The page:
What is Mental Illness?
Mental illness is a collective term that refers to all the different types of mental conditions, including those that affect mood, thinking and behavior. More than 200 conditions are classified as mental illnesses. To be classified as a mental illness, a condition must cause distress and reduce the ability to function in one or more areas of life (ex. at work, in relationships or socially). A mental illness is technically considered a disorder rather than a disease because it's classified by descriptions of signs and symptoms that are open to interpretation. Interpretations vary from culture to culture based on societal norms. Mental disorders fall along a continuum of severity from minor to severe. Serious mental illnesses include schizophrenia, major depression or bipolar disorder. Anxiety disorders, which include panic disorder, obsessive-compulsive disorder, post-traumatic stress disorder, and phobias, frequently co-occur with depression or addiction disorders.
Federal Commission Endorses Recovery
Effective treatment focuses on respectfully helping people recover strengths and abilities. In 2002, President Bush established the New Freedom Commission to evaluate public mental heath services. The appointed members endorse the recovery principles emerging from a grassroots movement that gained momentum in the 1990's. As a result, Behavioral Health Systems are charged with structuring services in ways that support the recovery process. No matter how disabling the symptoms are, there is still a part of the person that is well. Multiple studies reveal that focusing on and strengthening the part that is well promotes recovery. Individuals consistently report having someone who believed in them was essential to recovering. Other recovery supports include medication treatment and interventions such as cognitive behavioral therapy, interpersonal therapy, peer support groups, and Recovery Wellness Action Plans (WRAP). Available transportation, supportive relationships, meaningful paid or volunteer activities, and adequate nutrition, exercise, and sleep contribute to overall health and wellness, and are important to mental health recovery.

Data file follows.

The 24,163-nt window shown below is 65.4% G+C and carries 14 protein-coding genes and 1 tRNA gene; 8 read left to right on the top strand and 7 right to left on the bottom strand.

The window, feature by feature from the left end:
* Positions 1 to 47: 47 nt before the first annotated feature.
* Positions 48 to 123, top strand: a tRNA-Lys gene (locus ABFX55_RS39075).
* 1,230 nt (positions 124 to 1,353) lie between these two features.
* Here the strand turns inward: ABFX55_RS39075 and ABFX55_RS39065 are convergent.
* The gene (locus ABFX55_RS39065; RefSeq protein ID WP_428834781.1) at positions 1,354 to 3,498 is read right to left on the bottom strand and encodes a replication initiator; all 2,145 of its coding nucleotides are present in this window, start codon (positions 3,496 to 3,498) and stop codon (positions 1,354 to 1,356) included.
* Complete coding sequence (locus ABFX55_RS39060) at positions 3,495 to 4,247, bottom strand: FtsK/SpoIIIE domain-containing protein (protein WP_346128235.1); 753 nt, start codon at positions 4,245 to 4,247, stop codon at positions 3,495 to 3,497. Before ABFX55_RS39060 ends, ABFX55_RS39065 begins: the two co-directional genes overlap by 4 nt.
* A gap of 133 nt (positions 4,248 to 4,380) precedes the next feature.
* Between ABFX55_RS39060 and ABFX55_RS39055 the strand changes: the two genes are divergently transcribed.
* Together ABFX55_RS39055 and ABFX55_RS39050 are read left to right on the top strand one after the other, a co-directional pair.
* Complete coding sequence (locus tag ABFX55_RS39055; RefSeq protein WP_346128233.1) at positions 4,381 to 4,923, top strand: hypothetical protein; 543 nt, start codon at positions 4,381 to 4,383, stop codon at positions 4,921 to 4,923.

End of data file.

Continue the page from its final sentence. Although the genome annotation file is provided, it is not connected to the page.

The best treatments for serious mental illnesses are highly effective. While there is no specific cure, with access to proven treatment and recovery supports:
70%-90% of individuals have significant reduction of symptoms and improved quality of life.
45% - 60% sustain complete remission, even from such debilitating illnesses as schizophrenia, clinical depression and bi-polar disorder.
Early intervention improves prognosis, accelerates recovery and minimizes further harm related to the course of illness.
80% recovered in a study that targeted early intervention (ill for less than one year).